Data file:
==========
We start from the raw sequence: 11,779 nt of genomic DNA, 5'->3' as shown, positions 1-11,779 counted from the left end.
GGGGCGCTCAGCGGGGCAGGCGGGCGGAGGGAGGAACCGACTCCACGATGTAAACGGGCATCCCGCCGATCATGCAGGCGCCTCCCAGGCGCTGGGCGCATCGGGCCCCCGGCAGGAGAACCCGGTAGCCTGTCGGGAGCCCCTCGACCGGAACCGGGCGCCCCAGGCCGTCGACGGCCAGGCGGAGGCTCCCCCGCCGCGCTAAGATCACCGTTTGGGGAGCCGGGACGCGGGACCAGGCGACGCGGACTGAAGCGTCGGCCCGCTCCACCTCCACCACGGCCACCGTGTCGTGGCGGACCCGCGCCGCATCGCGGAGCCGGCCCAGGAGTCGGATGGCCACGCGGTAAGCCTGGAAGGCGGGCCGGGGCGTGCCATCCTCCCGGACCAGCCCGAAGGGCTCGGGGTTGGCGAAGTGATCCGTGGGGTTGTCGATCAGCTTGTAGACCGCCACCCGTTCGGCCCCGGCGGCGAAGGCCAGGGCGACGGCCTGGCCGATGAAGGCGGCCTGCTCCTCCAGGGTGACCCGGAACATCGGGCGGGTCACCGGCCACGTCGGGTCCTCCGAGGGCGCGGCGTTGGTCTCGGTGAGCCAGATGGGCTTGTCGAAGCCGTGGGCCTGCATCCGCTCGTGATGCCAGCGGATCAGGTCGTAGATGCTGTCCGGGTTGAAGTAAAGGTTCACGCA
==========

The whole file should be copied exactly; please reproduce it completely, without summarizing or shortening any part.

We start from the raw sequence: 11,779 nt of genomic DNA, 5'->3' as shown, positions 1-11,779 counted from the left end.
GGGGCGCTCAGCGGGGCAGGCGGGCGGAGGGAGGAACCGACTCCACGATGTAAACGGGCATCCCGCCGATCATGCAGGCGCCTCCCAGGCGCTGGGCGCATCGGGCCCCCGGCAGGAGAACCCGGTAGCCTGTCGGGAGCCCCTCGACCGGAACCGGGCGCCCCAGGCCGTCGACGGCCAGGCGGAGGCTCCCCCGCCGCGCTAAGATCACCGTTTGGGGAGCCGGGACGCGGGACCAGGCGACGCGGACTGAAGCGTCGGCCCGCTCCACCTCCACCACGGCCACCGTGTCGTGGCGGACCCGCGCCGCATCGCGGAGCCGGCCCAGGAGTCGGATGGCCACGCGGTAAGCCTGGAAGGCGGGCCGGGGCGTGCCATCCTCCCGGACCAGCCCGAAGGGCTCGGGGTTGGCGAAGTGATCCGTGGGGTTGTCGATCAGCTTGTAGACCGCCACCCGTTCGGCCCCGGCGGCGAAGGCCAGGGCGACGGCCTGGCCGATGAAGGCGGCCTGCTCCTCCAGGGTGACCCGGAACATCGGGCGGGTCACCGGCCACGTCGGGTCCTCCGAGGGCGCGGCGTTGGTCTCGGTGAGCCAGATGGGCTTGTCGAAGCCGTGGGCCTGCATCCGCTCGTGATGCCAGCGGATCAGGTCGTAGATGCTGTCCGGGTTGAAGTAAAGGTTCACGCA